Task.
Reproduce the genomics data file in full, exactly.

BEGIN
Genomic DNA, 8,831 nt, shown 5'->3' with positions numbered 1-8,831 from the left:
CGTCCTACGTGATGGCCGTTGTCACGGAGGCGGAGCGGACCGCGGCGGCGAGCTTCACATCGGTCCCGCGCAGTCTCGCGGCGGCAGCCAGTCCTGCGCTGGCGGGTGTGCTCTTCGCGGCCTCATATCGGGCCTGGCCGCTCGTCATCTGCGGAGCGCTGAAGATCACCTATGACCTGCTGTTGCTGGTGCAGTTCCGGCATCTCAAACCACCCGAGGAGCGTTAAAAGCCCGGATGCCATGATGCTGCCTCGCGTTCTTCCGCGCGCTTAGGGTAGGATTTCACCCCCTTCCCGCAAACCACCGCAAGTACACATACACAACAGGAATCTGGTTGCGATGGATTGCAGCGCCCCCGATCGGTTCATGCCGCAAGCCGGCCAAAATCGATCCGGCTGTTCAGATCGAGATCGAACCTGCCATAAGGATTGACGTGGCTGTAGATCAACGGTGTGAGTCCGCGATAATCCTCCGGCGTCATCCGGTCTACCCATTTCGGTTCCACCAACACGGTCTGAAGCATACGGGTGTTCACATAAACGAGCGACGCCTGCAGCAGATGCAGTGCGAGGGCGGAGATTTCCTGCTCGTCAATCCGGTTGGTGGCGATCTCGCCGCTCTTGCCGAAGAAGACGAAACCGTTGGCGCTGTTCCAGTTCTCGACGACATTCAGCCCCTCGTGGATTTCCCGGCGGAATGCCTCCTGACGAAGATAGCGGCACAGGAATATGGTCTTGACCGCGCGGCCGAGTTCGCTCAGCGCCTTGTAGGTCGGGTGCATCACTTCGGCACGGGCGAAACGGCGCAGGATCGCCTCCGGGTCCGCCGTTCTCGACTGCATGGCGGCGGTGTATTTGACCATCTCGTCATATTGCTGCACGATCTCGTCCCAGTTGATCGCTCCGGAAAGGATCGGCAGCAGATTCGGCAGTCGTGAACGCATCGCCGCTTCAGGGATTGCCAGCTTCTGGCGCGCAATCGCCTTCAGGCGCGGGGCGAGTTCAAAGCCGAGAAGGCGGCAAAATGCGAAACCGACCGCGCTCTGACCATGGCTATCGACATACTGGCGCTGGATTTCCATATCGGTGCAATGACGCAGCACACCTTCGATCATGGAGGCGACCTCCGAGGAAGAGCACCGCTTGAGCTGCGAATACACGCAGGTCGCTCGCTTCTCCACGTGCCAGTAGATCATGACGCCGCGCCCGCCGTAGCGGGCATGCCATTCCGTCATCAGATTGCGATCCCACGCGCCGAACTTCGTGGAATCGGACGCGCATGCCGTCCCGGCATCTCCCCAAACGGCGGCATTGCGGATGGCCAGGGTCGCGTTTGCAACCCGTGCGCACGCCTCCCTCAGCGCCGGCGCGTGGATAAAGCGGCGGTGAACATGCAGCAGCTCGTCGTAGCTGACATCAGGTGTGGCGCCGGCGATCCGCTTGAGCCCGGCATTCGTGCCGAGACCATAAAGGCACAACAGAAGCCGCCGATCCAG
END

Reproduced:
Genomic DNA, 8,831 nt, shown 5'->3' with positions numbered 1-8,831 from the left:
CGTCCTACGTGATGGCCGTTGTCACGGAGGCGGAGCGGACCGCGGCGGCGAGCTTCACATCGGTCCCGCGCAGTCTCGCGGCGGCAGCCAGTCCTGCGCTGGCGGGTGTGCTCTTCGCGGCCTCATATCGGGCCTGGCCGCTCGTCATCTGCGGAGCGCTGAAGATCACCTATGACCTGCTGTTGCTGGTGCAGTTCCGGCATCTCAAACCACCCGAGGAGCGTTAAAAGCCCGGATGCCATGATGCTGCCTCGCGTTCTTCCGCGCGCTTAGGGTAGGATTTCACCCCCTTCCCGCAAACCACCGCAAGTACACATACACAACAGGAATCTGGTTGCGATGGATTGCAGCGCCCCCGATCGGTTCATGCCGCAAGCCGGCCAAAATCGATCCGGCTGTTCAGATCGAGATCGAACCTGCCATAAGGATTGACGTGGCTGTAGATCAACGGTGTGAGTCCGCGATAATCCTCCGGCGTCATCCGGTCTACCCATTTCGGTTCCACCAACACGGTCTGAAGCATACGGGTGTTCACATAAACGAGCGACGCCTGCAGCAGATGCAGTGCGAGGGCGGAGATTTCCTGCTCGTCAATCCGGTTGGTGGCGATCTCGCCGCTCTTGCCGAAGAAGACGAAACCGTTGGCGCTGTTCCAGTTCTCGACGACATTCAGCCCCTCGTGGATTTCCCGGCGGAATGCCTCCTGACGAAGATAGCGGCACAGGAATATGGTCTTGACCGCGCGGCCGAGTTCGCTCAGCGCCTTGTAGGTCGGGTGCATCACTTCGGCACGGGCGAAACGGCGCAGGATCGCCTCCGGGTCCGCCGTTCTCGACTGCATGGCGGCGGTGTATTTGACCATCTCGTCATATTGCTGCACGATCTCGTCCCAGTTGATCGCTCCGGAAAGGATCGGCAGCAGATTCGGCAGTCGTGAACGCATCGCCGCTTCAGGGATTGCCAGCTTCTGGCGCGCAATCGCCTTCAGGCGCGGGGCGAGTTCAAAGCCGAGAAGGCGGCAAAATGCGAAACCGACCGCGCTCTGACCATGGCTATCGACATACTGGCGCTGGATTTCCATATCGGTGCAATGACGCAGCACACCTTCGATCATGGAGGCGACCTCCGAGGAAGAGCACCGCTTGAGCTGCGAATACACGCAGGTCGCTCGCTTCTCCACGTGCCAGTAGATCATGACGCCGCGCCCGCCGTAGCGGGCATGCCATTCCGTCATCAGATTGCGATCCCACGCGCCGAACTTCGTGGAATCGGACGCGCATGCCGTCCCGGCATCTCCCCAAACGGCGGCATTGCGGATGGCCAGGGTCGCGTTTGCAACCCGTGCGCACGCCTCCCTCAGCGCCGGCGCGTGGATAAAGCGGCGGTGAACATGCAGCAGCTCGTCGTAGCTGACATCAGGTGTGGCGCCGGCGATCCGCTTGAGCCCGGCATTCGTGCCGAGACCATAAAGGCACAACAGAAGCCGCCGATCCAG